There is no "we" got it wrong.  Democrats of the 110th Congress held the House and Senate Bush's last two years.  They held onto both with the 111th Congress when Obama was elected.  They ran ALL of government for two full years.  Pelosi bragged that the 111th Congress was the most productive in the last 70 years.  She got the "volume" correct, and President Obama signed all their legislation and funding, adding more debt by raw dollars and percentage than any Presidential / Congressional team in U.S. history (over $3.7 trillion).  The legislation and funding are proof of what they did, and we all know now what an utter failure there was by this "team."

No blaming Republicans or Bush anymore.  It's all on record signed, sealed, and delivered by Reid, Pelosi and Obama.

Yes Times....there is no "we" that got it wrong.....it is the the 111th Congress and a President with extremist Progressive legislation and funding.

What ever happened to old time investigative reporters?  Now all we have are "spinners."

--tommythek50

The collapse happened on G.W. Bush’s watch, in response to tommythek50

You conveniently overlook the role that the G.W. Bush administration had in the collapse of the economy. The collapse happened on his watch. Not only that he ran up 6 trillion in new debt on pointless wars and tax cuts for millionaires. 

--clearville2

It’s time to look at free trade and reevaluate our national policies

Dr. Galbraith is correct that we have not yet even begun to look at the financial sector of our economy. We are going down the same road as Japan did years and years ago and to date Japan has not emerged from its problems. If you want to know how to deal with the financial sector, one should simply look to the north and copy what Canada did in the mid-1990s. 

Second, one needs to take a hard look at areas that have not even been mentioned. If you want to revive the economy, you need to see where jobs will re-appear from. To steal a line from the Boss, these jobs are gone and they are not coming back. We need to move away from a free trade model to a mercantalist model to run our economy. The time has come to look at free trade agreements, the WTO, and all the rest as ideas that belong in the ashcan of history and adopt policies that encourage things be made in this country. Given the fact that in manufacturing anything the typical cost of labor is somewhere between 8 and 10  percent, this could quite easily be done.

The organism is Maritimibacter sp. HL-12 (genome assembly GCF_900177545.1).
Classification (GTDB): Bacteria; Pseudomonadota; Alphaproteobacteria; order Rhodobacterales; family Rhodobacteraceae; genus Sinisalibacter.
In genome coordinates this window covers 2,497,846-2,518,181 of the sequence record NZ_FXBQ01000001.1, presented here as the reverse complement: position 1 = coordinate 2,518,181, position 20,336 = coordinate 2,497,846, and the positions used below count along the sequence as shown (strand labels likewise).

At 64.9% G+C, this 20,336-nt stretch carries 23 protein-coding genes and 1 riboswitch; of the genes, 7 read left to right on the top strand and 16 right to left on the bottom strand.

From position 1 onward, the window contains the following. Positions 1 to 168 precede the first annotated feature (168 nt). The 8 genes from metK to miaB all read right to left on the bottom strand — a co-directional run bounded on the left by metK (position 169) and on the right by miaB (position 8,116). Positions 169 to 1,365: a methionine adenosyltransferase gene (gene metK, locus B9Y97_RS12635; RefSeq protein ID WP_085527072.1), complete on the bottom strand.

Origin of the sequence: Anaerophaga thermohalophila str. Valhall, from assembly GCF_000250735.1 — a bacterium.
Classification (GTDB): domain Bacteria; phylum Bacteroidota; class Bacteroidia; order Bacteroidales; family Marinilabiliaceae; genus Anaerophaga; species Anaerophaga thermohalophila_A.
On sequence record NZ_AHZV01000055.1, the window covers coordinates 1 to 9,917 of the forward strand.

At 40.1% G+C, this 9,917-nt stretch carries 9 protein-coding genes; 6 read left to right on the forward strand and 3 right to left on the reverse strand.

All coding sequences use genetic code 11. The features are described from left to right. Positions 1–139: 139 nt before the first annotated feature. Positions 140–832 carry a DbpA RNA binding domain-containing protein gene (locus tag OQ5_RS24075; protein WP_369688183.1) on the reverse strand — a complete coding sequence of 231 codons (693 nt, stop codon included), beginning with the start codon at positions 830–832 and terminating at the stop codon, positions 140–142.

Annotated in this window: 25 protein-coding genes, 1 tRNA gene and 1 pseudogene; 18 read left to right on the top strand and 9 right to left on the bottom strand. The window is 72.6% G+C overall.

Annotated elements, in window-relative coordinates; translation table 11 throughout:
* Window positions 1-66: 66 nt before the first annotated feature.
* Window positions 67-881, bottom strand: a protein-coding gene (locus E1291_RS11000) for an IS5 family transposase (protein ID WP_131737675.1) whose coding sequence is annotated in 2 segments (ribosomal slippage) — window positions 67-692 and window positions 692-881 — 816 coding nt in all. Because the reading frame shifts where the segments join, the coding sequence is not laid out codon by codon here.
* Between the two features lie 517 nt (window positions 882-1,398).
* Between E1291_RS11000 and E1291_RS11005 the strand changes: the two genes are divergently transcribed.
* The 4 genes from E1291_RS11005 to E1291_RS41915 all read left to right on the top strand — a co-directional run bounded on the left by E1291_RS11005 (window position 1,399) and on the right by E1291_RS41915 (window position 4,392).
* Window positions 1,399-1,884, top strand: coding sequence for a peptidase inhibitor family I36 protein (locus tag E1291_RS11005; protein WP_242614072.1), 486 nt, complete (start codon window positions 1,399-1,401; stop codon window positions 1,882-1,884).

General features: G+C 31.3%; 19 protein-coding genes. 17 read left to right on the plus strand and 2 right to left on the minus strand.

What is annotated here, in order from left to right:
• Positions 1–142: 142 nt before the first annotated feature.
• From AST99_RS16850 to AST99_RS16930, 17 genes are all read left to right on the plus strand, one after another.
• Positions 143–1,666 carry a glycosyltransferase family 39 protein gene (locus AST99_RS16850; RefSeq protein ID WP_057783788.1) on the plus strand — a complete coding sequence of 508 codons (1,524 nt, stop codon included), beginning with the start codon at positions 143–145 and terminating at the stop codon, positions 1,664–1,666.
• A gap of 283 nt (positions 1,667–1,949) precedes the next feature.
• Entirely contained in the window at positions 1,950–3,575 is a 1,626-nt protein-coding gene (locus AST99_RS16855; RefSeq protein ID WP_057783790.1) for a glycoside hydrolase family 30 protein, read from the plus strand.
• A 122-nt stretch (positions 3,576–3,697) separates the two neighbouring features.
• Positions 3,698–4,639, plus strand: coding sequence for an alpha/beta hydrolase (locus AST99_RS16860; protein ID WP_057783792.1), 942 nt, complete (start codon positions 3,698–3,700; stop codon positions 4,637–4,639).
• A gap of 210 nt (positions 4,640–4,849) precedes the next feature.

Finally, the time has come to realize that our economic policy, our trade policy, or tax code, and so forth is written by special interests and simply throw special interest out by electing pols that will rep us and not them.

-- jeff1947

Insightful, but what’s the solution for a polarized government?

Quite insightful, from an economic standpoint.  Trouble is, even if one is absolutely dead right about what should be done, there appears to be a tad more involved in actually pushing those policies through. 

If someone would tell us exactly what needs to be done, and then TELL US EXACTLY HOW TO MAKE THAT HAPPEN, especially in a world where a President actually takes the advice from the opposing side, only to have them turn against it, simply because he now favors their plan, that would be a really nice.

-AlOliver

*Spelling errors in the above comments were corrected.

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 --Samantha Schaefer

Photo: President Obama listens to a question from the crowd during a town-hall meeting at the first stop of a three-day bus tour of Minnesota, Iowa and Illinois in Cannon Falls, Minn. Credit: Craig Lassig/EPA